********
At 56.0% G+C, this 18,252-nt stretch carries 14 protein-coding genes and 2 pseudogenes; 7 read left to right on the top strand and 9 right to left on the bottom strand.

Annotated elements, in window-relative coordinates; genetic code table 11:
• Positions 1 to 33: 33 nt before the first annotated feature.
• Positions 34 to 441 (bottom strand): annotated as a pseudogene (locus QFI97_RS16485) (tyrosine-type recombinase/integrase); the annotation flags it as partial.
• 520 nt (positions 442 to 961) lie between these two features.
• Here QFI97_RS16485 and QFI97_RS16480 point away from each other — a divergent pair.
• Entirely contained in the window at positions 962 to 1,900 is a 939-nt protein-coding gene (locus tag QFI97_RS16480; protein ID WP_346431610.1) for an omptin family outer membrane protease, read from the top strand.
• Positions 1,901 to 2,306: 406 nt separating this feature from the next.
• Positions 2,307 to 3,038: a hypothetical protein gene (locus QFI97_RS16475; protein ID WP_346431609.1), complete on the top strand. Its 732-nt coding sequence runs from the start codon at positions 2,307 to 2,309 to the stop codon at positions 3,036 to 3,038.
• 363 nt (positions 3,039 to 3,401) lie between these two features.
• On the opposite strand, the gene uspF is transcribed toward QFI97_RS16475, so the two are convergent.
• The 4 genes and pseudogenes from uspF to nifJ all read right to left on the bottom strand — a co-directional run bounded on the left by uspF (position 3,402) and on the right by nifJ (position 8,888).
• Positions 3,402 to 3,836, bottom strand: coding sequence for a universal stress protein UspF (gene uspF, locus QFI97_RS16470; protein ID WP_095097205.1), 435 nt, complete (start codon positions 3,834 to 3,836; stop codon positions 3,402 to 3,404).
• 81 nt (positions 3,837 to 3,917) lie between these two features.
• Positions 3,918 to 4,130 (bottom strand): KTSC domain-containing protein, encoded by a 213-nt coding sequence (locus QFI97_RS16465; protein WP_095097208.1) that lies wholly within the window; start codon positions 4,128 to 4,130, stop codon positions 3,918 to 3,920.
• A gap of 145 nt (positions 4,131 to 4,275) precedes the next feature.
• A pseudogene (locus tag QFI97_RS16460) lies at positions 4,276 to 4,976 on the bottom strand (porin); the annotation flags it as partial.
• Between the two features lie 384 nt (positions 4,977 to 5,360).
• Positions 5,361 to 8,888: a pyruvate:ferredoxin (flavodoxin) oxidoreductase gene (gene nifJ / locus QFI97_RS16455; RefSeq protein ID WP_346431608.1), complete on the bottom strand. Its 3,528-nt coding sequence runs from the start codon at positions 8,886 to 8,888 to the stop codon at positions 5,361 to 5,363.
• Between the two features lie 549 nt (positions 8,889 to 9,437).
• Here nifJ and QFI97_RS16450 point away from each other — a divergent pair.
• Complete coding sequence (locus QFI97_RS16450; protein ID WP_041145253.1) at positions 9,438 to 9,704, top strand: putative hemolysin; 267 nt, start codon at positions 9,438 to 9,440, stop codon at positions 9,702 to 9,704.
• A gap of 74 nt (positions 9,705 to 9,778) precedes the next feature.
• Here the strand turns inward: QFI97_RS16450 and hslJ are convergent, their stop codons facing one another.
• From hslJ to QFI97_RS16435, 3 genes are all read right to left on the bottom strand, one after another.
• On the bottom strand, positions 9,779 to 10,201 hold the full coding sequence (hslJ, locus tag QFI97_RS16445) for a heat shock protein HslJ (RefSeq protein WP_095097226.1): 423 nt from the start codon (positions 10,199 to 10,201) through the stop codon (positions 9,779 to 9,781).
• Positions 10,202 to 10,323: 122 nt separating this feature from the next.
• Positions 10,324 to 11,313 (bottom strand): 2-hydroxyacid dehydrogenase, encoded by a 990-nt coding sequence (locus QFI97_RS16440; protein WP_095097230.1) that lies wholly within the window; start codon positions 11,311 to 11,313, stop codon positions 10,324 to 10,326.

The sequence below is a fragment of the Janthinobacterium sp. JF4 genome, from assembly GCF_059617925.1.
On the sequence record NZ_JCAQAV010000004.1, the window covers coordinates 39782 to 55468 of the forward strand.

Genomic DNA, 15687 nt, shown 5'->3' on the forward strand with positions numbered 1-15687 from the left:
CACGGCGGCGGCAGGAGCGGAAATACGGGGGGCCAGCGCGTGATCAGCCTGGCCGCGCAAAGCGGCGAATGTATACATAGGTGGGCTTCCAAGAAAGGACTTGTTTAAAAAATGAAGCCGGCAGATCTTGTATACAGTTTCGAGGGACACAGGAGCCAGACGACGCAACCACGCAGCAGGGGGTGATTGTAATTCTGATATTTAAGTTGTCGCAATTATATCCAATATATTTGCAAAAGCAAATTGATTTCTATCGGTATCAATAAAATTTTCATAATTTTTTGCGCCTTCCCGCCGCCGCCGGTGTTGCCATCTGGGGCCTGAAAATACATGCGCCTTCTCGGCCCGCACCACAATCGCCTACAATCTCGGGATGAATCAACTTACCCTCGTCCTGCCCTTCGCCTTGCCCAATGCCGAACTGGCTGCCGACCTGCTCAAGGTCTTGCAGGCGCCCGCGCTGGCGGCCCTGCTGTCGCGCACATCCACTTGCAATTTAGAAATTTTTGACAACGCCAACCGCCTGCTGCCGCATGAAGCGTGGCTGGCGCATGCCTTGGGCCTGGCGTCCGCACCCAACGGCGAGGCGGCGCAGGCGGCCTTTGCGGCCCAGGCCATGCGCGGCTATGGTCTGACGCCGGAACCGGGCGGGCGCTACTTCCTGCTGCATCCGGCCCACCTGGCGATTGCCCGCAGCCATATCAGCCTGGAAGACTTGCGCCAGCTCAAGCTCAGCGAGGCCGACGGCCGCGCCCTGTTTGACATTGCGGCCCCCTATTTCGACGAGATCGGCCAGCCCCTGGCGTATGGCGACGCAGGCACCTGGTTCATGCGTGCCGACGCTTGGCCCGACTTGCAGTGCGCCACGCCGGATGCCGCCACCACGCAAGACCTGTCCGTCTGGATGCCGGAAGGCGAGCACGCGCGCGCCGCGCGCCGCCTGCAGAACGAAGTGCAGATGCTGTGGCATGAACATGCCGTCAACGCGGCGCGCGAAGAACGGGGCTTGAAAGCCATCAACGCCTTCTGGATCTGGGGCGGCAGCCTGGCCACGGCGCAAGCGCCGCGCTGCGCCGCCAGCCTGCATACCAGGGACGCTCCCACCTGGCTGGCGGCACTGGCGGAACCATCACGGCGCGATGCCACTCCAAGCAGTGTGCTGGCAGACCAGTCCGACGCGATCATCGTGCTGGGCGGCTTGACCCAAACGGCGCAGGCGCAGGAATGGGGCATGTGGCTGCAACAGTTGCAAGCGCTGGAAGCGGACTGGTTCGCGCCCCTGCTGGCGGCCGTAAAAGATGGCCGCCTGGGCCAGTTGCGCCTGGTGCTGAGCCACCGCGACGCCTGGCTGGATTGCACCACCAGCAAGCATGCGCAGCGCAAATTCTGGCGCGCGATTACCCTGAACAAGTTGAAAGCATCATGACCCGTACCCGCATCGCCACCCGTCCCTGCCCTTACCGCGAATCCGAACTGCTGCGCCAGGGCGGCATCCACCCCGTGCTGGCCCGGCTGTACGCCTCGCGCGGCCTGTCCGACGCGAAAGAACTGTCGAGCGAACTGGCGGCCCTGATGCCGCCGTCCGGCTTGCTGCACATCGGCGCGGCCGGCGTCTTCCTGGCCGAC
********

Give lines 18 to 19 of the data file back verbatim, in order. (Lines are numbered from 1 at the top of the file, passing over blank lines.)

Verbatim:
• Between the two features lie 384 nt (positions 4,977 to 5,360).
• Positions 5,361 to 8,888: a pyruvate:ferredoxin (flavodoxin) oxidoreductase gene (gene nifJ / locus QFI97_RS16455; RefSeq protein ID WP_346431608.1), complete on the bottom strand. Its 3,528-nt coding sequence runs from the start codon at positions 8,886 to 8,888 to the stop codon at positions 5,361 to 5,363.